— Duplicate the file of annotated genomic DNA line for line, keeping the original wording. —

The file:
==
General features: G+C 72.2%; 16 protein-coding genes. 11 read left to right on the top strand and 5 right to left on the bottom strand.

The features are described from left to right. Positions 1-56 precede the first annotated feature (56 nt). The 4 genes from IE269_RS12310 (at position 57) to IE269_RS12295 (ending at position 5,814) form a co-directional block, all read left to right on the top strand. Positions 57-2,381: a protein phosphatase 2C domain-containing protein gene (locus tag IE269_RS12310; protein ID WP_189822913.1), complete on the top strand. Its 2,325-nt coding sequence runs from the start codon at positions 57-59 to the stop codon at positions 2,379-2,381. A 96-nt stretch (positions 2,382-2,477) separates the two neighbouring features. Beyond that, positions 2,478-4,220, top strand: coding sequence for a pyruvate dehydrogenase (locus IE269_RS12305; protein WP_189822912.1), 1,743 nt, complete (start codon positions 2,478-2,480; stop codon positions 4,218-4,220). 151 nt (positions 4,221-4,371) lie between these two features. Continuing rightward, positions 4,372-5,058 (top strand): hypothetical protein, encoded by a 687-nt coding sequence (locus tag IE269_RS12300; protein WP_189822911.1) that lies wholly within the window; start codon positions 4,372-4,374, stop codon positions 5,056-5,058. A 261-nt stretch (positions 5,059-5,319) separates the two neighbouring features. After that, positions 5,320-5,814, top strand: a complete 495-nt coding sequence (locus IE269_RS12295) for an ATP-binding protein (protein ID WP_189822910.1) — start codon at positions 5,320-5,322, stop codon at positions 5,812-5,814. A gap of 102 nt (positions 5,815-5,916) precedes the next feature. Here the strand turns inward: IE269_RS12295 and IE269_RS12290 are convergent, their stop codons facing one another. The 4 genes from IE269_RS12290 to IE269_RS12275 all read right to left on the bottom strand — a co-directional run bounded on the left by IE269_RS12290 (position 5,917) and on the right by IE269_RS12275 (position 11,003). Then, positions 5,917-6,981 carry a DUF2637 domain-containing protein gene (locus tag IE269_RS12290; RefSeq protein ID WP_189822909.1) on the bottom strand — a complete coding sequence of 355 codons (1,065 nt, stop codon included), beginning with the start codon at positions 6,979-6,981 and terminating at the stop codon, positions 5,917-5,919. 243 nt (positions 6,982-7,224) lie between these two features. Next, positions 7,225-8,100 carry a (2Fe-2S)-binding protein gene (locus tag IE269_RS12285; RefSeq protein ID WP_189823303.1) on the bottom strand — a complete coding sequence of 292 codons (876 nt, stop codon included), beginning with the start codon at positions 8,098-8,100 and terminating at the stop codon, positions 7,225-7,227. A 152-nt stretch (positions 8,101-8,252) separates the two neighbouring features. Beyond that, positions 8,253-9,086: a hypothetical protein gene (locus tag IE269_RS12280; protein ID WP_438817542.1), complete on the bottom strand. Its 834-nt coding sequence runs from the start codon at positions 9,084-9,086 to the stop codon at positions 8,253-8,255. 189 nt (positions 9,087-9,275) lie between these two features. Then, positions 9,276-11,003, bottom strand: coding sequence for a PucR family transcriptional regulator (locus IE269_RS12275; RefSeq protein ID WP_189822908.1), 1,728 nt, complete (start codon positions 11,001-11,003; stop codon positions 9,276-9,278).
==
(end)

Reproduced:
General features: G+C 72.2%; 16 protein-coding genes. 11 read left to right on the top strand and 5 right to left on the bottom strand.

The features are described from left to right. Positions 1-56 precede the first annotated feature (56 nt). The 4 genes from IE269_RS12310 (at position 57) to IE269_RS12295 (ending at position 5,814) form a co-directional block, all read left to right on the top strand. Positions 57-2,381: a protein phosphatase 2C domain-containing protein gene (locus tag IE269_RS12310; protein ID WP_189822913.1), complete on the top strand. Its 2,325-nt coding sequence runs from the start codon at positions 57-59 to the stop codon at positions 2,379-2,381. A 96-nt stretch (positions 2,382-2,477) separates the two neighbouring features. Beyond that, positions 2,478-4,220, top strand: coding sequence for a pyruvate dehydrogenase (locus IE269_RS12305; protein WP_189822912.1), 1,743 nt, complete (start codon positions 2,478-2,480; stop codon positions 4,218-4,220). 151 nt (positions 4,221-4,371) lie between these two features. Continuing rightward, positions 4,372-5,058 (top strand): hypothetical protein, encoded by a 687-nt coding sequence (locus tag IE269_RS12300; protein WP_189822911.1) that lies wholly within the window; start codon positions 4,372-4,374, stop codon positions 5,056-5,058. A 261-nt stretch (positions 5,059-5,319) separates the two neighbouring features. After that, positions 5,320-5,814, top strand: a complete 495-nt coding sequence (locus IE269_RS12295) for an ATP-binding protein (protein ID WP_189822910.1) — start codon at positions 5,320-5,322, stop codon at positions 5,812-5,814. A gap of 102 nt (positions 5,815-5,916) precedes the next feature. Here the strand turns inward: IE269_RS12295 and IE269_RS12290 are convergent, their stop codons facing one another. The 4 genes from IE269_RS12290 to IE269_RS12275 all read right to left on the bottom strand — a co-directional run bounded on the left by IE269_RS12290 (position 5,917) and on the right by IE269_RS12275 (position 11,003). Then, positions 5,917-6,981 carry a DUF2637 domain-containing protein gene (locus tag IE269_RS12290; RefSeq protein ID WP_189822909.1) on the bottom strand — a complete coding sequence of 355 codons (1,065 nt, stop codon included), beginning with the start codon at positions 6,979-6,981 and terminating at the stop codon, positions 5,917-5,919. 243 nt (positions 6,982-7,224) lie between these two features. Next, positions 7,225-8,100 carry a (2Fe-2S)-binding protein gene (locus tag IE269_RS12285; RefSeq protein ID WP_189823303.1) on the bottom strand — a complete coding sequence of 292 codons (876 nt, stop codon included), beginning with the start codon at positions 8,098-8,100 and terminating at the stop codon, positions 7,225-7,227. A 152-nt stretch (positions 8,101-8,252) separates the two neighbouring features. Beyond that, positions 8,253-9,086: a hypothetical protein gene (locus tag IE269_RS12280; protein ID WP_438817542.1), complete on the bottom strand. Its 834-nt coding sequence runs from the start codon at positions 9,084-9,086 to the stop codon at positions 8,253-8,255. 189 nt (positions 9,087-9,275) lie between these two features. Then, positions 9,276-11,003, bottom strand: coding sequence for a PucR family transcriptional regulator (locus IE269_RS12275; RefSeq protein ID WP_189822908.1), 1,728 nt, complete (start codon positions 11,001-11,003; stop codon positions 9,276-9,278).